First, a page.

Members of the first group attack only solitary wasps, but members of the second group attack both solitary and social species. [Here, i.e. on the present website, we will only deal with the first group, because the present document is on (additional) strategies of true, that is, aculeate, wasps.]
It is probable that the majority of Chrysididae are cleptoparasites, as the name "cuckoo wasps" implies. Their larvae do, of course, destroy the egg or larva of the host, in the manner of many cleptoparasites, and in at least one case it has been shown that the chrysidid larva fails to feed upon the cell contents and to grow if it is deprived of its initial meal, the host larva. From such an antecedent has apparently developed the delayed development of some of the more specialized chrysidids, such as members of the genus Parnopes. The female Parnopes edwardsii enters the nest of ground-nesting fly-predators of genera such as Bembix and Steniolia, often while the host wasps are actively provisioning. Steniolia females have been seen to attack the parasite vigorously, attempting to sting it and even carrying the coiled-up Parnopes several inches and dropping it. When the cuckoo wasp is successful in entering a cell containing a partially grown larva (Steniolia and Bembix are progressive provisioners), she lays her egg on the larva and departs. The egg hatches in a few days, but the Parnopes larva feeds very little at first and remains a very small grub attached to the thorax of the host larva until the latter spins its cocoon. Then the chrysidid larva begins to feed more actively, and within a week or ten days it consumes the host larva and spins its own cocoon inside that of the host. Thus by some physiological mechanism permitting a delay in growth until after the host has completed feeding, these chrysidids have been converted from cleptoparasites to parasitoids of an unusual kind.
One of the chrysidid parasites of mud-daubers (Sceliphron) evidently lays its egg after the cell has already been closed and the host larva has spun its cocoon. In this case the female cuckoo wasp, Chrysis fuscipennis, makes a conical hole through the wall of the mud cell and lays its egg through the breach. Upon withdrawal of the ovipositor the hole is sealed with a brown plug probably formed from a secretion of the wasp. The Chrysis larva then consumes the pupa of the Sceliphron and spins its own cocoon, later emerging by chewing a hole through the mud closing plug. It seems odd that this apparently specialized mode of entry and parasitism occurs in the same genus as other cleptoparasitic species such as Chrysis coerulans, discussed earlier. In the vast majority of chrysidids, we do not know the manner of entry into the host cell or whether development is primarily upon the prey or upon the host larva.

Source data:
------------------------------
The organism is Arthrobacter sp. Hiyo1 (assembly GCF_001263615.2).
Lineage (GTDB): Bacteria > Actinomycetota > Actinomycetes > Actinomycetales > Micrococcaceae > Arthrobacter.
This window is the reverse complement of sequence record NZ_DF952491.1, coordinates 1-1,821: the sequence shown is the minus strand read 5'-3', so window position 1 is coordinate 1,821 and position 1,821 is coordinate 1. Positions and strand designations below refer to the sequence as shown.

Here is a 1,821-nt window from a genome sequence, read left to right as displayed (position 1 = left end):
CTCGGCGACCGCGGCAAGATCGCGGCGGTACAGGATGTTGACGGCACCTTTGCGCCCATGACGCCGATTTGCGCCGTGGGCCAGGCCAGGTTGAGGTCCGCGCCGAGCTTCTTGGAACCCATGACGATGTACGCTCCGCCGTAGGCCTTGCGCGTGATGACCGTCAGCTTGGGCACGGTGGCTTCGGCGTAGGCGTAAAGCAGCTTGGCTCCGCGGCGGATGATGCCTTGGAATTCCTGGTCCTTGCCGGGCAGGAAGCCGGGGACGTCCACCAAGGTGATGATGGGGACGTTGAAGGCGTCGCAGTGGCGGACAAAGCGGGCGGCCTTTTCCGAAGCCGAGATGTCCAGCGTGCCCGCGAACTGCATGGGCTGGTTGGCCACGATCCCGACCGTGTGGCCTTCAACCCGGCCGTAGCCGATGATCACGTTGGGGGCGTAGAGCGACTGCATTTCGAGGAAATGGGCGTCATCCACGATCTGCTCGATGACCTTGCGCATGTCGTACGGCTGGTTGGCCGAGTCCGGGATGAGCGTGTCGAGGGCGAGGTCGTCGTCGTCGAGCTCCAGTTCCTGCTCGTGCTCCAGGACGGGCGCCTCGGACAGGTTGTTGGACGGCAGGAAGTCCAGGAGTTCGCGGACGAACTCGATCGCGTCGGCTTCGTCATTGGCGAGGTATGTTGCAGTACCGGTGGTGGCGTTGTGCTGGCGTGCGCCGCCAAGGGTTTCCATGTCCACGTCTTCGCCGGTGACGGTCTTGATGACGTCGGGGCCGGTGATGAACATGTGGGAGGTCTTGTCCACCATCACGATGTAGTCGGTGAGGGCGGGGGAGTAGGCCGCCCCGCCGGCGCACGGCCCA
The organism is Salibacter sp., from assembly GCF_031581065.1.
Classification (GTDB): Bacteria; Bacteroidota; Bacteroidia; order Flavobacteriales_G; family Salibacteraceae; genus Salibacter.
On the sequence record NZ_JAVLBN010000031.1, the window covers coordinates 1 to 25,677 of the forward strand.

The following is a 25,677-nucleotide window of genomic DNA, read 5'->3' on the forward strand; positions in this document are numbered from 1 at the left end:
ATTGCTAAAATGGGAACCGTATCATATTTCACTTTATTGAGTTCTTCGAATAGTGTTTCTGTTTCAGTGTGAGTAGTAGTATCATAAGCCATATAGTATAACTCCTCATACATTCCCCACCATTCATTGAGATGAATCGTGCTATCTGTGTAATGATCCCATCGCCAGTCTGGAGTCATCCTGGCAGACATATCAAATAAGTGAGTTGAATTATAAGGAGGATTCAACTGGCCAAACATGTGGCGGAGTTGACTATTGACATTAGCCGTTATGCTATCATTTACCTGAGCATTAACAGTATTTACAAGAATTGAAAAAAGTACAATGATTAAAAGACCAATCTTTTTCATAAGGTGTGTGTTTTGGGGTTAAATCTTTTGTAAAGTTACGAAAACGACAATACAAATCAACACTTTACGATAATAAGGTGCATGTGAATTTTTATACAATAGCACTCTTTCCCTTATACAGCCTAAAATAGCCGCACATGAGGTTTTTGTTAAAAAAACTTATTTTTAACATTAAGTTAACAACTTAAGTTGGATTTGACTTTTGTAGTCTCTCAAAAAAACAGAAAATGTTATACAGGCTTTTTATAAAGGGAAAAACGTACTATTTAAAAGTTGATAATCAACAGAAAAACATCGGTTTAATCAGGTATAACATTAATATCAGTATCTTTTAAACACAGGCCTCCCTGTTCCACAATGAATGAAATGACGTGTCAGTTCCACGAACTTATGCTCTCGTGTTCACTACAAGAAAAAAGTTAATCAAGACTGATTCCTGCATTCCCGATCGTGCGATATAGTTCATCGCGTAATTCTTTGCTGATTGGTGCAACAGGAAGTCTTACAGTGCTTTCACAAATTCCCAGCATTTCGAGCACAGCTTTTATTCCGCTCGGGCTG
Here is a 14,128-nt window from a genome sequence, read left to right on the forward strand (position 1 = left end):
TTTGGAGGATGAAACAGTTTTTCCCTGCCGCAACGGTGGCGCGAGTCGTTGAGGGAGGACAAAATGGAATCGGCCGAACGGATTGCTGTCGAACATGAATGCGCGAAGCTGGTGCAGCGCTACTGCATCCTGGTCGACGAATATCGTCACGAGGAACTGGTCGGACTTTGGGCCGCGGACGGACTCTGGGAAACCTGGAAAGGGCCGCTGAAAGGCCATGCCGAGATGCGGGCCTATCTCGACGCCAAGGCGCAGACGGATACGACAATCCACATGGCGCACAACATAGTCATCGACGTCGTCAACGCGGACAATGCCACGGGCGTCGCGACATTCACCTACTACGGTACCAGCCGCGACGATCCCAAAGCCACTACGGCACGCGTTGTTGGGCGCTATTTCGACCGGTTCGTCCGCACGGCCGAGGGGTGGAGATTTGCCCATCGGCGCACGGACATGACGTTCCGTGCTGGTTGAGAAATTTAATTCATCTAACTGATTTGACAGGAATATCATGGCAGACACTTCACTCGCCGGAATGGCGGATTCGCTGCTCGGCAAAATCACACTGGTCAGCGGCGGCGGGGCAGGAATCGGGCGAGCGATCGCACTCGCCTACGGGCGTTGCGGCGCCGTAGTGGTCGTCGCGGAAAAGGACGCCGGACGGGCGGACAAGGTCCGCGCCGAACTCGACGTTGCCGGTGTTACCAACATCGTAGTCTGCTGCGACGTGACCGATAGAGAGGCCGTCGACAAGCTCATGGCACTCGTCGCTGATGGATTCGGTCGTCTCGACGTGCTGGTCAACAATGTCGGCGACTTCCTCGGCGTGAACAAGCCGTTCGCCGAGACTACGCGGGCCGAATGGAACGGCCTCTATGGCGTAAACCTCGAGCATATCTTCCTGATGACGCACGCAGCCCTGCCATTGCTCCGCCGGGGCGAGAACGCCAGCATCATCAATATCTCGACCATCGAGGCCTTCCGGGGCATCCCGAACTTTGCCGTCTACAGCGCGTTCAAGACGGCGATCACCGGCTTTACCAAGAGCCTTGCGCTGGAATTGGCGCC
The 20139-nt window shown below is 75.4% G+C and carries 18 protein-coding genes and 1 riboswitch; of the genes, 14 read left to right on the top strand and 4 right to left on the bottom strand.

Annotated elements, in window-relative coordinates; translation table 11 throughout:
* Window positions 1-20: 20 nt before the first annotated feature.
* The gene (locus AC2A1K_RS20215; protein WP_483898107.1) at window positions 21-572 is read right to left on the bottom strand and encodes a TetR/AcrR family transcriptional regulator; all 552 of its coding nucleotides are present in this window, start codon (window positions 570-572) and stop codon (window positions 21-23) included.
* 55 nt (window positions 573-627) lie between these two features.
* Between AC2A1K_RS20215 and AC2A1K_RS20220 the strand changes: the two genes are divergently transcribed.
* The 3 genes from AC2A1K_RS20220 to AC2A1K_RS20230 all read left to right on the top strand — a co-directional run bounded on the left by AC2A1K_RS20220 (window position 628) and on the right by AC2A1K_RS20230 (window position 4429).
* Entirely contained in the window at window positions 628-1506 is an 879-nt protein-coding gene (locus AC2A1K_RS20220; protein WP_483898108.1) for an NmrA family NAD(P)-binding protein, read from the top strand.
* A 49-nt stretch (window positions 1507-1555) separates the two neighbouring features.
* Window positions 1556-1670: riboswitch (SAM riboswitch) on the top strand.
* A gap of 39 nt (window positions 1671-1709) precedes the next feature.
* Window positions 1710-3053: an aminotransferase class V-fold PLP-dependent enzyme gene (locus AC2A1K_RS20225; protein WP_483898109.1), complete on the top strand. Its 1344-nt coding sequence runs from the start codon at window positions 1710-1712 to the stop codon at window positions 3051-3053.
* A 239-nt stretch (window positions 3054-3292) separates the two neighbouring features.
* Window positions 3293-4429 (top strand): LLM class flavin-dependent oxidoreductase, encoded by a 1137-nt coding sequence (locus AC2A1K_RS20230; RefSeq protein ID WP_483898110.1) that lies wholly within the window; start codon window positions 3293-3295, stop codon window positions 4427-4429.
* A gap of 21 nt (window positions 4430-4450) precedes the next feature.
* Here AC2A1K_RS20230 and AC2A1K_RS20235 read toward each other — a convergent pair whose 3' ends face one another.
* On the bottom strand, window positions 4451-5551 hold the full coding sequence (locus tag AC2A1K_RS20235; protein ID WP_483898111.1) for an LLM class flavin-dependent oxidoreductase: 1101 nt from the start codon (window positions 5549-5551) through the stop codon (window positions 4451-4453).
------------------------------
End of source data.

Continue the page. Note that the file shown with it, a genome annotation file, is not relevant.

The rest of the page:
Mutillidae ("velvet ants") [See also Part XLVII of the present series of this website, Figures 11-13a] apparently always attack larvae after they have spun their cocoons. The females enter nests already containing cocoons, either by digging through the soil or breaking through the walls of mud nests or the closing plugs of nests in twigs. They then chew a hole through the wall of the cocoon, turn around and insert an egg through the hole and onto the diapausing host larva, and finally seal up the hole in the cocoon with salivary fluids and particles of soil or mud.
Figure 3 : A female mutillid wasp, also called "velvet ant" or "cow-killer".
(U.S. Department of Agriculture, in EVANS and EBERHARD, 1973)
Mutillids do not appear to be highly host-specific. Some species attack wasps of several genera or even of more than one family, and at least one species appears to attack certain bees as well as wasps. Others attack various ground-nesting or twig-nesting bees, and a few even attack the puparia of flies such as the tsetse fly, sealing up the hole in the puparium in much the way that the hole in the cocoon is sealed. Certain Mutillidae are reported to attack adult bees or wasps, including honeybees and Bembix, biting the host in the neck region and sucking out its body contents.
With all this we conclude our exposition of some additional strategies in wasps. And with it our exposition of the evolutionary phases of true (aculeate) wasps has come to an end.